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Kiwi Personnel Observe Armistice Day In S Korea

New Zealand Defence Force
Te Ope Kaatua O Aotearoa

Media Release

29 July 2008

Kiwi Defence Personnel Observe Armistice Day In South Korea

Four New Zealand Defence Force (NZDF) personnel currently serving in South Korea have marked the day commemorating the reason they are there.

Armistice Day was observed on Saturday 27 July at Pan Mun Jeom (“Peace Village”) in the Demilitarized Zone (DMZ), and the Kiwis who are in South Korea with the United Nations Command Military Armistice Commission (UNCMAC) attended the service commemorating 55 years of relative peace between North and South Korea.

“Our role is to monitor the Armistice between North and South Korea, and investigate any alleged violations,” said Major Nigel Gattsche, a Kiwi UNCMAC Operations Officer based at Inchon.

New Zealand is the third largest nation of 16 who are represented on the Armistice Commission.

Three of the Kiwi contingent monitor activity in the Demilitarized Zone while the fourth NZDF member, Colonel Harry Cockburn, also acts as the contingent’s Senior National Officer and the New Zealand Defence Attache in Seoul.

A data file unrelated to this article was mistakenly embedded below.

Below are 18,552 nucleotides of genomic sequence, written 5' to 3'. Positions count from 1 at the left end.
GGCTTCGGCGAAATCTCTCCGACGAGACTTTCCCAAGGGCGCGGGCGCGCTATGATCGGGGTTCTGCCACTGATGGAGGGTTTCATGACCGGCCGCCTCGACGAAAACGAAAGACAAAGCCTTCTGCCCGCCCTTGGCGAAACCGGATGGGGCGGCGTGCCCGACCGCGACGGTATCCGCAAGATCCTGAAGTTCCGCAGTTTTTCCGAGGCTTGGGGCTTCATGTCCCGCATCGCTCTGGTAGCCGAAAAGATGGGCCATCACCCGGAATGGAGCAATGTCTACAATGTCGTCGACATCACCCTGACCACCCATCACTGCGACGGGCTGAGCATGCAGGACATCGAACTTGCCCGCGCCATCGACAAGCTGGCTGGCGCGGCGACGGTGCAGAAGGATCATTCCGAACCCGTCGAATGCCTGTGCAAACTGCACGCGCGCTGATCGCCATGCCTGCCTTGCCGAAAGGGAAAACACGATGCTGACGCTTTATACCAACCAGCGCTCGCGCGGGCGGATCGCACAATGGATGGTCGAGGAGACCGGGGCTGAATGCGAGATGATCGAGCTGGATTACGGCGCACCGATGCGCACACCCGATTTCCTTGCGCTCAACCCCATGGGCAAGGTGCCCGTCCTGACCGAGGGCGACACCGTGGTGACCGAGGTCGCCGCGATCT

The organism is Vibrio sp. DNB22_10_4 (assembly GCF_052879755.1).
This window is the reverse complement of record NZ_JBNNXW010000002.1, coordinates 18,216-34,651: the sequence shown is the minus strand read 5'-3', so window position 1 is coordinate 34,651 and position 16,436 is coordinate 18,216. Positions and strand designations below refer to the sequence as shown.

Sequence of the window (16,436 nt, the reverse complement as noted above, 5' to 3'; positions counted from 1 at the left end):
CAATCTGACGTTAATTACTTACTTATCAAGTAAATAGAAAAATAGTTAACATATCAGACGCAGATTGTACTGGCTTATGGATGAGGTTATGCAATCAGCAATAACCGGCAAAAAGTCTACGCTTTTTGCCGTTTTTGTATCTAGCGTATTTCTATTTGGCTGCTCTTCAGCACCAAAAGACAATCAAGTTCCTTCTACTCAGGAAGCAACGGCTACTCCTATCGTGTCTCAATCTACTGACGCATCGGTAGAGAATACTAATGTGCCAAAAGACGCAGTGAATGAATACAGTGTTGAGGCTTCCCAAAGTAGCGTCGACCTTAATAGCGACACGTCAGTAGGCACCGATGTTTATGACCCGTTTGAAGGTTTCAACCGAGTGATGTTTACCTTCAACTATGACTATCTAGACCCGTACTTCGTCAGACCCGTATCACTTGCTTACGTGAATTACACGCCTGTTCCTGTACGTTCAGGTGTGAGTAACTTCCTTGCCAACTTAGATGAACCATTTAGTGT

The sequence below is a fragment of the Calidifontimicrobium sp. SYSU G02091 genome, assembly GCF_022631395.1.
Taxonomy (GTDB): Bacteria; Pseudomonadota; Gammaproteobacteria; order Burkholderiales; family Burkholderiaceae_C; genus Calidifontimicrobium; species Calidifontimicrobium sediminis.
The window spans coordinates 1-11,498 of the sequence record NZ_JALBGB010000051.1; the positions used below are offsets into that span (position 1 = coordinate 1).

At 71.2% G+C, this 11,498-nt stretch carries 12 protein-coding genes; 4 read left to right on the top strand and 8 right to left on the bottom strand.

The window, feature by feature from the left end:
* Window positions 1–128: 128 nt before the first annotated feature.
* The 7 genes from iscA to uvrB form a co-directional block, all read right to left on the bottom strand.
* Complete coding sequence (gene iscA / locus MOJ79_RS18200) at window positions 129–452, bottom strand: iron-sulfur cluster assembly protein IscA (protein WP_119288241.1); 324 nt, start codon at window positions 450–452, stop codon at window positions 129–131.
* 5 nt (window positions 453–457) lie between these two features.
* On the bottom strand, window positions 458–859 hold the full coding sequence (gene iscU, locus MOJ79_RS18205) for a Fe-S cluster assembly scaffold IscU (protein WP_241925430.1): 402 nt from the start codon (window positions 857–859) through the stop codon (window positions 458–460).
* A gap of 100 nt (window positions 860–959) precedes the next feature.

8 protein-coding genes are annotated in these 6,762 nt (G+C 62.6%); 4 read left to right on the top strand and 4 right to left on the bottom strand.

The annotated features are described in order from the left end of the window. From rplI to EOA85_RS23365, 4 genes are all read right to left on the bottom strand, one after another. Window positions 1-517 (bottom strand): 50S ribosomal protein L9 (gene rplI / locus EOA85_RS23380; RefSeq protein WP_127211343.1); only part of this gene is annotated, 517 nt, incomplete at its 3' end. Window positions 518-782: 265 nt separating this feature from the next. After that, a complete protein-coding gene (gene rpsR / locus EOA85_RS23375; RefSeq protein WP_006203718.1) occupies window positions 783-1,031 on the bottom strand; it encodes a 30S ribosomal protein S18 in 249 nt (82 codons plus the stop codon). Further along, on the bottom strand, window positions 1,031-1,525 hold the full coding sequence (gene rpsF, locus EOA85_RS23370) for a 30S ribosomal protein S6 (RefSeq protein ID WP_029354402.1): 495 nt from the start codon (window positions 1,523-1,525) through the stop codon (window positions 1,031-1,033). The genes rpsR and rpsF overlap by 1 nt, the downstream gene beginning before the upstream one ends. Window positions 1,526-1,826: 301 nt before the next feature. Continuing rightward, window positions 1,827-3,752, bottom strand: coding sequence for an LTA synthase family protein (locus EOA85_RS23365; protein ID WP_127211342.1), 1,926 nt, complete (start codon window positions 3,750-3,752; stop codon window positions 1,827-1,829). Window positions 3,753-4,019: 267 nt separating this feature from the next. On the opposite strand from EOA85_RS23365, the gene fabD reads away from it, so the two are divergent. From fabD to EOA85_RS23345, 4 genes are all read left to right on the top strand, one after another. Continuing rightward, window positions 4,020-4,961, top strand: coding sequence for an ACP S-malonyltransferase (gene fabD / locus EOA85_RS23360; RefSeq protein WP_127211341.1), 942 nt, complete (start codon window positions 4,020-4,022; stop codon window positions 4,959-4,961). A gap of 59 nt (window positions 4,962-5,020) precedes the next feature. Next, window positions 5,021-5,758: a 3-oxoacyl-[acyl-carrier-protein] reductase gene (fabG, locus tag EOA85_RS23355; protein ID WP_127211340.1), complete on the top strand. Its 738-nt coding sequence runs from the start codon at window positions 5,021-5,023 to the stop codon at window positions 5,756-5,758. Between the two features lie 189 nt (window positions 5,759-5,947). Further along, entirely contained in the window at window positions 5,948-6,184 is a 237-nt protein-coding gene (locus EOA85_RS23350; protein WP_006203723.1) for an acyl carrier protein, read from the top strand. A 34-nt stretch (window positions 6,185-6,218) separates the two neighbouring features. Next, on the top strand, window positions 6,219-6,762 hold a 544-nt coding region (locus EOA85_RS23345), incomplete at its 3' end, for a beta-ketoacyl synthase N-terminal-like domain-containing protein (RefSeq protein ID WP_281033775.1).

The United Nations, China and North Korea agreed to an armistice on 27 July 1953, effectively ending the fighting between North and South Korea; however, South Korea refused to sign it. The agreement established a four kilometre wide demilitarized zone along the 38th parallel, effectively dividing Korea into two separate countries.

Although most troops and all heavy weapons were to be removed from the area, it has been heavily armed by both sides since the end of the fighting. Since South Korea never signed the armistice, the two countries technically remain at war.

The armistice agreement established the Military Armistice Commission (MAC), consisting of representatives of the two signatories, to supervise the implementation of the armistice terms.

Sixteen nations are represented on the commission and New Zealand has actively participated in the work of UNCMAC since 1998.

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